Fall Colors - Pontiac, Michigan
Even within flight test I've tried to do what I thought was right for me, even if the path was less conventional. I took that assignment up in Canada when most people would’ve gone off to a staff job. I retired without trying to get promoted to Colonel, unlike most of my peers. Actually, I purposefully set myself up to retire at 20ish years because I consciously did not do after work, at night Professional Military Education courses like most of my peers. I wanted to leave the active duty to do other interesting things. Not doing the prescribed training was a sure way to guarantee that result.
After retiring from the USAF, I left Edwards AFB for Holloman AFB, while most folks were saying, “Why leave all this?" (There’s a lot of “this” at Edwards.) What I knew and they didn’t was that Holloman AFB was yet another special opportunity with big impact. When I returned to Edwards AFB a few months ago, people were looking at me funny once again. “Why go back?”
I’ve tried to do "new and different"--emphasis on different--as much as I could. As wonderful as Holloman was, I was doing the same job for almost eight years. It was time for new adventures. Coming back to the Test Pilot School was a bit of an epic story in that it made no conventional sense since I’d been to TPS before. It is because I essentially created the duties I am doing. I hadn't done any of them before. It’s satisfying and definitely feels new and different. Looking back, the "epic story" philosophy has been a characteristic at every step in my career.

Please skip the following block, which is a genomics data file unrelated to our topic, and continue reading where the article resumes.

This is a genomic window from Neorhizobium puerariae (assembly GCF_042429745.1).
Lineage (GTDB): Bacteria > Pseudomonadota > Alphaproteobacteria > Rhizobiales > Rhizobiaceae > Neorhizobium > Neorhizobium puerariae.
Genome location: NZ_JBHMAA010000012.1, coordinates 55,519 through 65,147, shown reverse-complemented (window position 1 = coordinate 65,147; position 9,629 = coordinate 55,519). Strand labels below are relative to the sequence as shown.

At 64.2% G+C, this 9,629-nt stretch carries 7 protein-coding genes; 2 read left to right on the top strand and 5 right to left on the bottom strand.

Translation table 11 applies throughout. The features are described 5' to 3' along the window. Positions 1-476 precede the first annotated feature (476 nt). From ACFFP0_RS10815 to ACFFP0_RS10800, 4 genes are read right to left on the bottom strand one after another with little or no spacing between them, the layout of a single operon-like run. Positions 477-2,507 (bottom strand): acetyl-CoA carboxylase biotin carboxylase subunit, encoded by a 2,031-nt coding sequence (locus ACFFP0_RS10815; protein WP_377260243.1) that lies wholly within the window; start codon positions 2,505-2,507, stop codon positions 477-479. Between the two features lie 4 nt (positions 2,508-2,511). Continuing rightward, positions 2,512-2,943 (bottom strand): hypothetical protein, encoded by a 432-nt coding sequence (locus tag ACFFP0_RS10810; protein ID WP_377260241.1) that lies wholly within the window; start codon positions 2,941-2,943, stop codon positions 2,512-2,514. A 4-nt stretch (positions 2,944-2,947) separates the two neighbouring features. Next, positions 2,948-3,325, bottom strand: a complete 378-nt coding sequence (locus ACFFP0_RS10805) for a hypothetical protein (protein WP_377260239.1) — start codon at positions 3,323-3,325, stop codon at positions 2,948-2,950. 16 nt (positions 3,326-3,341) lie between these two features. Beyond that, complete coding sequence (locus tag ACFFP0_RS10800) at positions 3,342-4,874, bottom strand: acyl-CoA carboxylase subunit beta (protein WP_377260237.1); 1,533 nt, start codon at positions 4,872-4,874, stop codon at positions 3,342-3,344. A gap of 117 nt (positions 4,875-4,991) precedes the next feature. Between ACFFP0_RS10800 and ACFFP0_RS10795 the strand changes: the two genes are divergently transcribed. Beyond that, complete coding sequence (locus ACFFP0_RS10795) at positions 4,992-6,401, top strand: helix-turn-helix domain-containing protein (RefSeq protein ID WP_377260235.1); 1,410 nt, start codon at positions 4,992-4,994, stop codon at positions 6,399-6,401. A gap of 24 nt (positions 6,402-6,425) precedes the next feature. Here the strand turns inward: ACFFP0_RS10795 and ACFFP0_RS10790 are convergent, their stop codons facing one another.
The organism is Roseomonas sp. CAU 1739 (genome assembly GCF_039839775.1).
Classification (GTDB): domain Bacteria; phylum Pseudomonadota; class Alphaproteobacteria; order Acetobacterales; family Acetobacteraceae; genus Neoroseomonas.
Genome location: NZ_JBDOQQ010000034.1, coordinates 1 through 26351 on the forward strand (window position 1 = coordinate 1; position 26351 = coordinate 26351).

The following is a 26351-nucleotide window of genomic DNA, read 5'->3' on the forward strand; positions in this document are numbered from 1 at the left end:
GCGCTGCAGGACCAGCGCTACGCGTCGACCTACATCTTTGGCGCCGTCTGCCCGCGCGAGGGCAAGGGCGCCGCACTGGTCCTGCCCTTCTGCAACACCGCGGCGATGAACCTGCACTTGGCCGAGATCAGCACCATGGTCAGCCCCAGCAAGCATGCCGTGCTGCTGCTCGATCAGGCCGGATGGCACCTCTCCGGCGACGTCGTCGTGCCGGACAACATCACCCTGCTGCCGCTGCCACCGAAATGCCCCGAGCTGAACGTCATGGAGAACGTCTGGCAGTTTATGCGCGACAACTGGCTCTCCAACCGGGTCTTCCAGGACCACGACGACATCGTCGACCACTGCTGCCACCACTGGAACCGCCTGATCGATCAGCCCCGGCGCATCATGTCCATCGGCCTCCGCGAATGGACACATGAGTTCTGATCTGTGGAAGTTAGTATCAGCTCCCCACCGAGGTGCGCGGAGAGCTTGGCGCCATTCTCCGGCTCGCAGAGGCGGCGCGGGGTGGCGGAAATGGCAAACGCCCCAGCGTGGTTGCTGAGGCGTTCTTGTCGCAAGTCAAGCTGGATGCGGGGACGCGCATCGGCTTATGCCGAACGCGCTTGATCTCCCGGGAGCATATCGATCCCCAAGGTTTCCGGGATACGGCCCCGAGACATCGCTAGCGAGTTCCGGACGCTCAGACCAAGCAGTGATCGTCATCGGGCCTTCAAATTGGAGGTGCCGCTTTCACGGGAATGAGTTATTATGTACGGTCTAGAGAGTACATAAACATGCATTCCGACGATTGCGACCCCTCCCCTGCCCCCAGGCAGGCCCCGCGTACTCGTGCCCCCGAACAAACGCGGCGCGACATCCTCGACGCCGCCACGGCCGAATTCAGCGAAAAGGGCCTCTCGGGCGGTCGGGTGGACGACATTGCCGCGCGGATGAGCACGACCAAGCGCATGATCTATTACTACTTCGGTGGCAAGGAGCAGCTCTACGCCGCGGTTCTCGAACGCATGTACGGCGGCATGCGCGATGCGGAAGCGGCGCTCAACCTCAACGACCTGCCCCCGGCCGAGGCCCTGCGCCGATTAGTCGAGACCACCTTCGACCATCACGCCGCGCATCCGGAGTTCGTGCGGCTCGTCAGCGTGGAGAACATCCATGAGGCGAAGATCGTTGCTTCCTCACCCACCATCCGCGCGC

Why does this matter? I don't think it matters. I might have more feathers in my cap from doing cool interesting things compared to most people. The feathers certainly aren't what drive me.
What drives me is
doing things that make a difference,
doing things that matter.
If that is an allegory for the "epic story," then perfect, even if it doesn't make conventional sense. That's what I'm doing.
I'm not saying people who lead simple well contained lives are doing something wrong. Nor am I saying people who jump off cliffs for no apparent reason are doing things right. Leading a life that matters, a life with the "epic story," is much deeper than the simple day-to-day content of your life.
The key point is choosing what to do, making a difference while you are doing it, and embracing the circumstances of your life. Doing all that will certainly lead to "epic stories."